In a recent study, UK residents bemoaned spending more than three hours per day feeling tired. Every day.
The hectic pace of life and family, coupled with work, makes a claim on our wellbeing of more than 20 hours per week. That’s how long the average Brit feels fatigued and devoid of energy.
If, like 80% of UK households, your day starts with a cup of instant coffee to drink at the kitchen table, or maybe back in bed, then you may find your flat white is working against you, rather than for you.
It’s a habit that’s hard to kick – and one that sees us drinking upwards of 95 million cups per day. It’s convenient, relatively cheap and readily available. Most people keep coffee of some description at home, or have a half-decent coffee shop nearby.
Coffee is our go-to energy provider when we’re on the go, when we need a pick-me-up, and to get us up and running in the morning.
But it’s possible that all the benefits you think coffee equips you with, it could actually be depleting.
Here’s why (and what to do about it):
Caffeine is a diuretic
Quaffing coffee causes dehydration, which can leave you feeling even more tired. Drink plenty of water when you wake and be sure to stay topped up throughout the day.
Caffeine stimulates the nervous system
Sounds like a good thing, right? Wrong. While just the right amount for your body’s needs may make you feel more alert, drinking too much can lead to the jitters, anxiety, palpitations, and ultimately an overwhelming feeling of tiredness.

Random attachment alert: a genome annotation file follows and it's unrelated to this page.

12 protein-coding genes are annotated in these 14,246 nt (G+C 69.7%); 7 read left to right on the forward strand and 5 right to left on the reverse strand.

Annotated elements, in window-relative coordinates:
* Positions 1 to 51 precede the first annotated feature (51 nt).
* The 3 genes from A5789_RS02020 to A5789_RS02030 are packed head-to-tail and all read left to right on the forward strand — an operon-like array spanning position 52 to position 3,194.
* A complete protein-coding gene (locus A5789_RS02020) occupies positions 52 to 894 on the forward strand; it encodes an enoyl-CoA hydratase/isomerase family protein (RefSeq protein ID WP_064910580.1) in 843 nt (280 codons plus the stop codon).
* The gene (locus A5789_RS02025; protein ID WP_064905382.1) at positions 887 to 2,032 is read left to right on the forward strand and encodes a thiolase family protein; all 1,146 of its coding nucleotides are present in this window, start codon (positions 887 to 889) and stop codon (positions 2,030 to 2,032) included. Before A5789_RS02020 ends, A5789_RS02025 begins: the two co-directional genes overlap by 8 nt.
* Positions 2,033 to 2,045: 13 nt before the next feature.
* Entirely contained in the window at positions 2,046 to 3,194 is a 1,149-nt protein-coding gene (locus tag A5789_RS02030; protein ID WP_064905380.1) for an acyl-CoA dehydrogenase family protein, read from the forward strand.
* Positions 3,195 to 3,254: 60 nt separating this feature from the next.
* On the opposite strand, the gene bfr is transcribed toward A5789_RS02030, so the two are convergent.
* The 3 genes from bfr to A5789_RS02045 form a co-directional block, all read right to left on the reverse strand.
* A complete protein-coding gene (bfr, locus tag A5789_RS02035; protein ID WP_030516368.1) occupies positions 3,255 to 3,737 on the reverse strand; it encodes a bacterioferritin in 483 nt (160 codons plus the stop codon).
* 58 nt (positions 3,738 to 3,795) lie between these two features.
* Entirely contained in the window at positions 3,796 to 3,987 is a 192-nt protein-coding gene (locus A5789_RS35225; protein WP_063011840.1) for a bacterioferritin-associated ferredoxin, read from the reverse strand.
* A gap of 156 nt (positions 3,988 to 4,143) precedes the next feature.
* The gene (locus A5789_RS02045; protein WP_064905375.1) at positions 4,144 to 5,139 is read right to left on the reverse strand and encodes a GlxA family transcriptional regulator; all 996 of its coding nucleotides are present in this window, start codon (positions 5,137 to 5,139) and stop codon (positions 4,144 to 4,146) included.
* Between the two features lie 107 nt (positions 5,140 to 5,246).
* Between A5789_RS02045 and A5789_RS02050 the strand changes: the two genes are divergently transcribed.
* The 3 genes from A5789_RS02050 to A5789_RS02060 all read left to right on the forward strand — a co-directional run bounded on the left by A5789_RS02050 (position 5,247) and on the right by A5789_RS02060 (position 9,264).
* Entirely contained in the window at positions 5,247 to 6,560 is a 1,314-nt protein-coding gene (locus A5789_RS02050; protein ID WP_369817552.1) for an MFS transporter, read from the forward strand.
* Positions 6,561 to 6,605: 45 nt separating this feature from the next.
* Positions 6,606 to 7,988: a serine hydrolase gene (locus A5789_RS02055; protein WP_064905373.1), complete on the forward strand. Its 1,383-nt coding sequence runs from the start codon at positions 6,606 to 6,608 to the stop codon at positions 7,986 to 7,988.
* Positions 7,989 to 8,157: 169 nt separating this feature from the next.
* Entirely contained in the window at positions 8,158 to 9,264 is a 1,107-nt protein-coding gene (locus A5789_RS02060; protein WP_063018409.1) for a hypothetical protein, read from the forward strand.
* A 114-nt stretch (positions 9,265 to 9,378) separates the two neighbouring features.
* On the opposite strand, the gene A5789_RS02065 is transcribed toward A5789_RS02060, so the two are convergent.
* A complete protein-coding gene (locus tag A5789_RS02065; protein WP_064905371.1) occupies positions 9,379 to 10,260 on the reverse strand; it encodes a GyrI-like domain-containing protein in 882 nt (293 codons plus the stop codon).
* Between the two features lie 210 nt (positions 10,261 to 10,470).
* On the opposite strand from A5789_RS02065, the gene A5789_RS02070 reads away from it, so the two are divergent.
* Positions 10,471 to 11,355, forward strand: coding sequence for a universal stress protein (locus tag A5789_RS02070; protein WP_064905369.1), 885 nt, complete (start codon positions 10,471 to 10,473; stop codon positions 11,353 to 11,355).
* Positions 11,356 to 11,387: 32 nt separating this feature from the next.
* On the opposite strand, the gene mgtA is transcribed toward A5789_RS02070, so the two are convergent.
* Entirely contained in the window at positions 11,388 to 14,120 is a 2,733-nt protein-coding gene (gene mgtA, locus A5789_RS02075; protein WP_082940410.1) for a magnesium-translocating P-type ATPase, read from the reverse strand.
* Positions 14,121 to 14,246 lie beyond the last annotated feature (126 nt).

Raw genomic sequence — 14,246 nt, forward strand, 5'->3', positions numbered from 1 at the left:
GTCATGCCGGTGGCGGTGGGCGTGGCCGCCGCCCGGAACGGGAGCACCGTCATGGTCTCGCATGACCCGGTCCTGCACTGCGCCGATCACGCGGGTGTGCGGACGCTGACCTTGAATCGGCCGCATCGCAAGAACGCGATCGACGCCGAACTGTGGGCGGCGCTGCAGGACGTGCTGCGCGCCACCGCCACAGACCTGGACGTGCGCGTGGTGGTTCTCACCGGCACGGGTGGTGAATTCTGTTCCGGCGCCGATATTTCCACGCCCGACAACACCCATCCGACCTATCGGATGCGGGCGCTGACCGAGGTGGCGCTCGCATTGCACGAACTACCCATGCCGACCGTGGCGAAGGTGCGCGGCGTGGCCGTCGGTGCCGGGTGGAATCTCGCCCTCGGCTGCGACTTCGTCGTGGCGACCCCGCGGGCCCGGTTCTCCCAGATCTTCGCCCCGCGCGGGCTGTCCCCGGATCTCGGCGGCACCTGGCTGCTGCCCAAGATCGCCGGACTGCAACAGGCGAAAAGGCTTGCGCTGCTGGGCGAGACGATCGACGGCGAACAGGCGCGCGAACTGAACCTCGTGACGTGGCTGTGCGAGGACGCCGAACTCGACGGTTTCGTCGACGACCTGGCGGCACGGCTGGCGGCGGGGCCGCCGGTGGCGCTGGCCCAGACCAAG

Caffeine affects people in different ways
A single shot of coffee could keep one person awake all night, while in some cases could encourage others to drift to sleep almost immediately. Our brains control how we react to caffeine and a number of crazy chemical reactions occur when we drink it. How our bodies deal with this is largely down to genetics.
So what can you do to deliver the energy boost you’re looking for?
Load up with essential vitamins and minerals
Sure, you can take a supplement. Better still, get all the essential vitamins and minerals your body needs in the format nature intended – through fresh fruit and vegetables, preferably organic.
Use a natural source of energy
One of the most effective ways of boosting energy naturally and effectively is by using supplemental oxygen. Regular supplementation of oxygen helps combat the ill effects of air pollution, clears brain fog and sends oxygen directly into your cells for clean, natural energy.
Seek the sun
In the UK, we generally suffer a lack of sunshine, which means most people are deficient in vitamin D. You can hit your daily vitamin D requirement by taking a supplement but it’s best if you can get outside and get as much natural light as possible, even if it’s a cloudy or overcast day. It’ll also help your sleep quality.
Fix your sleep
You can’t always improve your energy levels and fight fatigue just by staying in bed longer. When it comes to sleep, think quality and not volume.
Could now be the right time for you to quit the caffeine?